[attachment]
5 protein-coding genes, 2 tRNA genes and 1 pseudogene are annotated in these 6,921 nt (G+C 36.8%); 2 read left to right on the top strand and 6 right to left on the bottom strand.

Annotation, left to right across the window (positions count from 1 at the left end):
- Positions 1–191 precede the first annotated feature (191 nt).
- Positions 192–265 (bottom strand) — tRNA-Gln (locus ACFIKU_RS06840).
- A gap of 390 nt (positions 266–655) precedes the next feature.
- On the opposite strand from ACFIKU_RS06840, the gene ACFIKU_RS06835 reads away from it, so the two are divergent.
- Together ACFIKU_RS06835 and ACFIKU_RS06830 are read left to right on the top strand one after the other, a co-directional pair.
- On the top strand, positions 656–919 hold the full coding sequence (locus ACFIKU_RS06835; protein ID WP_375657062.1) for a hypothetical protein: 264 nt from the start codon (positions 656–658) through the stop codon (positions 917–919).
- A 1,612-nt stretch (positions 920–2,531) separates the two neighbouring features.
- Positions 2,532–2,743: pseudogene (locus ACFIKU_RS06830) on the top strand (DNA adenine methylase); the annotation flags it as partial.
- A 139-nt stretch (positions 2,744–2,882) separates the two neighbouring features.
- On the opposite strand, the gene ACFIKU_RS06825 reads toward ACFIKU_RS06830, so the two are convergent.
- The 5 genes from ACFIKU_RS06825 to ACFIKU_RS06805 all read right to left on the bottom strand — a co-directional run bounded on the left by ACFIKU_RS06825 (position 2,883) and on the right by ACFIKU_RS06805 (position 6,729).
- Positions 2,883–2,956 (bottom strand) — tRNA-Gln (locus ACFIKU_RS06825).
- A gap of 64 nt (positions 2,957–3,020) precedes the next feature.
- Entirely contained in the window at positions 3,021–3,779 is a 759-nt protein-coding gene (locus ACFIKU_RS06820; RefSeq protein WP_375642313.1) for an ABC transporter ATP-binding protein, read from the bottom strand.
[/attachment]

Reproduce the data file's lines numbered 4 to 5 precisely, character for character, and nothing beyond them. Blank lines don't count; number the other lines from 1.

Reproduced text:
- Positions 192–265 (bottom strand) — tRNA-Gln (locus ACFIKU_RS06840).
- A gap of 390 nt (positions 266–655) precedes the next feature.